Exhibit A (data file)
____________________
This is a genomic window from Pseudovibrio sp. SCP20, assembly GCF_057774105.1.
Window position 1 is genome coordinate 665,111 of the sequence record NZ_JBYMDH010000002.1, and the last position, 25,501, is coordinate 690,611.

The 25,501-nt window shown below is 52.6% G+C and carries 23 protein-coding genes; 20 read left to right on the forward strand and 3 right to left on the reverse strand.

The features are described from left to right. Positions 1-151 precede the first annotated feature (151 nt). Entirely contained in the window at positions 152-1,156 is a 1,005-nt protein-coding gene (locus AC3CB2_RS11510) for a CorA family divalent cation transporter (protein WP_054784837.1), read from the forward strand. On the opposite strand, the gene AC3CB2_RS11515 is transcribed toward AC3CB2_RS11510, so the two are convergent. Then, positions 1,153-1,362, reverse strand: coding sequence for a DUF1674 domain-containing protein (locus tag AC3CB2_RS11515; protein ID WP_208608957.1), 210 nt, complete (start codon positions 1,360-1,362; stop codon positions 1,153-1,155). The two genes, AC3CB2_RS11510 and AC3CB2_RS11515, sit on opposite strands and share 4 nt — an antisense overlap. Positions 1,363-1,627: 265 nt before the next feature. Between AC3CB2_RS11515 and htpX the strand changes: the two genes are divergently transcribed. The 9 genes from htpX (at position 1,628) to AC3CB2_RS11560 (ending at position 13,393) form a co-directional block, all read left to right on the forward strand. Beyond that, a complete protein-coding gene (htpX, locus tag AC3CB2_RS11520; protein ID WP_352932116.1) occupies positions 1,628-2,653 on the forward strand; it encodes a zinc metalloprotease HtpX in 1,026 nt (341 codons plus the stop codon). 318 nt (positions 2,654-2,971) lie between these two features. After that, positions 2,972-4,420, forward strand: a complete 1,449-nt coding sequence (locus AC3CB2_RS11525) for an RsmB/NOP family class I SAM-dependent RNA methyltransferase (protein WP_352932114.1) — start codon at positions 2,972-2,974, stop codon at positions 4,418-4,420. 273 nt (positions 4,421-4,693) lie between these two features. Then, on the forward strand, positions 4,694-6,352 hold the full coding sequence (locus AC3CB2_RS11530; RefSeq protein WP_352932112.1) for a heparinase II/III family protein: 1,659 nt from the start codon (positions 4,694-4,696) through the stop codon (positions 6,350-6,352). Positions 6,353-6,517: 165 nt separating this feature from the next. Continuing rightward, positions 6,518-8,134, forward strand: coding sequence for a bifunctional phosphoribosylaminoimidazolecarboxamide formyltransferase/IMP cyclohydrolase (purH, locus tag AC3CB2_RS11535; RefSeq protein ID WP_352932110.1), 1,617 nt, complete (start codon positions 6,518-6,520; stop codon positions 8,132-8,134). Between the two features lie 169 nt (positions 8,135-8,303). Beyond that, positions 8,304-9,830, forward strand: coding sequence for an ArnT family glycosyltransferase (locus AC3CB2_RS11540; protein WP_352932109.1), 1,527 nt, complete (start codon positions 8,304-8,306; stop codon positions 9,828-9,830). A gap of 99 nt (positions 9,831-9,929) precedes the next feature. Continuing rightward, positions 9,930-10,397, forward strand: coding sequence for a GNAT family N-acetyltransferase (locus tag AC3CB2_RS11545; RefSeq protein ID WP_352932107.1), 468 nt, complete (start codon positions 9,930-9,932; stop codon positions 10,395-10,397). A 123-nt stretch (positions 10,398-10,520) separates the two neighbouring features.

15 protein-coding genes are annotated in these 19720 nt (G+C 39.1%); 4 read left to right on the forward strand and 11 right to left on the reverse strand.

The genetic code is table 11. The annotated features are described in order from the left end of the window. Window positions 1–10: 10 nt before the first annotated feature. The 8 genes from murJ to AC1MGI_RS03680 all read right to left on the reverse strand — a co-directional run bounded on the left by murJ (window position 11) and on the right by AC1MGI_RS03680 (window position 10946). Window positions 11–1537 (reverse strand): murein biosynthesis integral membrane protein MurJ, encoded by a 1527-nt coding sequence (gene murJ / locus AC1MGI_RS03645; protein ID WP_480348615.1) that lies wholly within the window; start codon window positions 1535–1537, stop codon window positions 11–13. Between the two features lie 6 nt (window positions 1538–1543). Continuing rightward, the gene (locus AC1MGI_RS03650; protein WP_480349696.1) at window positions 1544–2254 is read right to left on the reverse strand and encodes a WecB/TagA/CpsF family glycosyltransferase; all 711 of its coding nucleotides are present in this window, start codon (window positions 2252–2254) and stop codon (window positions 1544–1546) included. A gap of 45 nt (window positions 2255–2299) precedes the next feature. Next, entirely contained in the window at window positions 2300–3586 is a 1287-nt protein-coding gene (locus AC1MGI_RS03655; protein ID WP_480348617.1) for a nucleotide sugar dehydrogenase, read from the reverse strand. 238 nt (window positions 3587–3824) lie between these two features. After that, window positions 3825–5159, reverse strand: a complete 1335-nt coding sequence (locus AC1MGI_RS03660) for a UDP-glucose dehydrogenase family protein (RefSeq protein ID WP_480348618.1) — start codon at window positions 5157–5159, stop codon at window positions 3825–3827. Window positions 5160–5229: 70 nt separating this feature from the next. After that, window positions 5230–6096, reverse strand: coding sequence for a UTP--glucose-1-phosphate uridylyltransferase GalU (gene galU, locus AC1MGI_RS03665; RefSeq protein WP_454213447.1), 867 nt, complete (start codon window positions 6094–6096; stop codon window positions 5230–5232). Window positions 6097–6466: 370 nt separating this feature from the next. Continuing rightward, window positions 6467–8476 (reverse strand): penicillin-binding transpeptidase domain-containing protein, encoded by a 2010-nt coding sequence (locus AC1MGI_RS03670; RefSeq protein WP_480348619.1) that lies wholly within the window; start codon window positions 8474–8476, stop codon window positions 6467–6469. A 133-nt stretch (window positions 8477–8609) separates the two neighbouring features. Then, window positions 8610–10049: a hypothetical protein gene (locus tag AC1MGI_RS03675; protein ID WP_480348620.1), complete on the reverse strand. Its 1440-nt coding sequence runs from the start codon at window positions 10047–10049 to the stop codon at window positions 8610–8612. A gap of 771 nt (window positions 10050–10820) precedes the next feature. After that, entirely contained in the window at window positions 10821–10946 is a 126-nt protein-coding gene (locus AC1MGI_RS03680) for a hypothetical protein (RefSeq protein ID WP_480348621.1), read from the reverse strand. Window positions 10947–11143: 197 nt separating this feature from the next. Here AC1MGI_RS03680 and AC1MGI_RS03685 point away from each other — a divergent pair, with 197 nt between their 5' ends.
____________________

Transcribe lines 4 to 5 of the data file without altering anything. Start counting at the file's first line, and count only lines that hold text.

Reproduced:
The features are described from left to right. Positions 1-151 precede the first annotated feature (151 nt). Entirely contained in the window at positions 152-1,156 is a 1,005-nt protein-coding gene (locus AC3CB2_RS11510) for a CorA family divalent cation transporter (protein WP_054784837.1), read from the forward strand. On the opposite strand, the gene AC3CB2_RS11515 is transcribed toward AC3CB2_RS11510, so the two are convergent. Then, positions 1,153-1,362, reverse strand: coding sequence for a DUF1674 domain-containing protein (locus tag AC3CB2_RS11515; protein ID WP_208608957.1), 210 nt, complete (start codon positions 1,360-1,362; stop codon positions 1,153-1,155). The two genes, AC3CB2_RS11510 and AC3CB2_RS11515, sit on opposite strands and share 4 nt — an antisense overlap. Positions 1,363-1,627: 265 nt before the next feature. Between AC3CB2_RS11515 and htpX the strand changes: the two genes are divergently transcribed. The 9 genes from htpX (at position 1,628) to AC3CB2_RS11560 (ending at position 13,393) form a co-directional block, all read left to right on the forward strand. Beyond that, a complete protein-coding gene (htpX, locus tag AC3CB2_RS11520; protein ID WP_352932116.1) occupies positions 1,628-2,653 on the forward strand; it encodes a zinc metalloprotease HtpX in 1,026 nt (341 codons plus the stop codon). 318 nt (positions 2,654-2,971) lie between these two features. After that, positions 2,972-4,420, forward strand: a complete 1,449-nt coding sequence (locus AC3CB2_RS11525) for an RsmB/NOP family class I SAM-dependent RNA methyltransferase (protein WP_352932114.1) — start codon at positions 2,972-2,974, stop codon at positions 4,418-4,420. 273 nt (positions 4,421-4,693) lie between these two features. Then, on the forward strand, positions 4,694-6,352 hold the full coding sequence (locus AC3CB2_RS11530; RefSeq protein WP_352932112.1) for a heparinase II/III family protein: 1,659 nt from the start codon (positions 4,694-4,696) through the stop codon (positions 6,350-6,352). Positions 6,353-6,517: 165 nt separating this feature from the next. Continuing rightward, positions 6,518-8,134, forward strand: coding sequence for a bifunctional phosphoribosylaminoimidazolecarboxamide formyltransferase/IMP cyclohydrolase (purH, locus tag AC3CB2_RS11535; RefSeq protein ID WP_352932110.1), 1,617 nt, complete (start codon positions 6,518-6,520; stop codon positions 8,132-8,134). Between the two features lie 169 nt (positions 8,135-8,303). Beyond that, positions 8,304-9,830, forward strand: coding sequence for an ArnT family glycosyltransferase (locus AC3CB2_RS11540; protein WP_352932109.1), 1,527 nt, complete (start codon positions 8,304-8,306; stop codon positions 9,828-9,830). A gap of 99 nt (positions 9,831-9,929) precedes the next feature. Continuing rightward, positions 9,930-10,397, forward strand: coding sequence for a GNAT family N-acetyltransferase (locus tag AC3CB2_RS11545; RefSeq protein ID WP_352932107.1), 468 nt, complete (start codon positions 9,930-9,932; stop codon positions 10,395-10,397). A 123-nt stretch (positions 10,398-10,520) separates the two neighbouring features.

15 protein-coding genes are annotated in these 19720 nt (G+C 39.1%); 4 read left to right on the forward strand and 11 right to left on the reverse strand.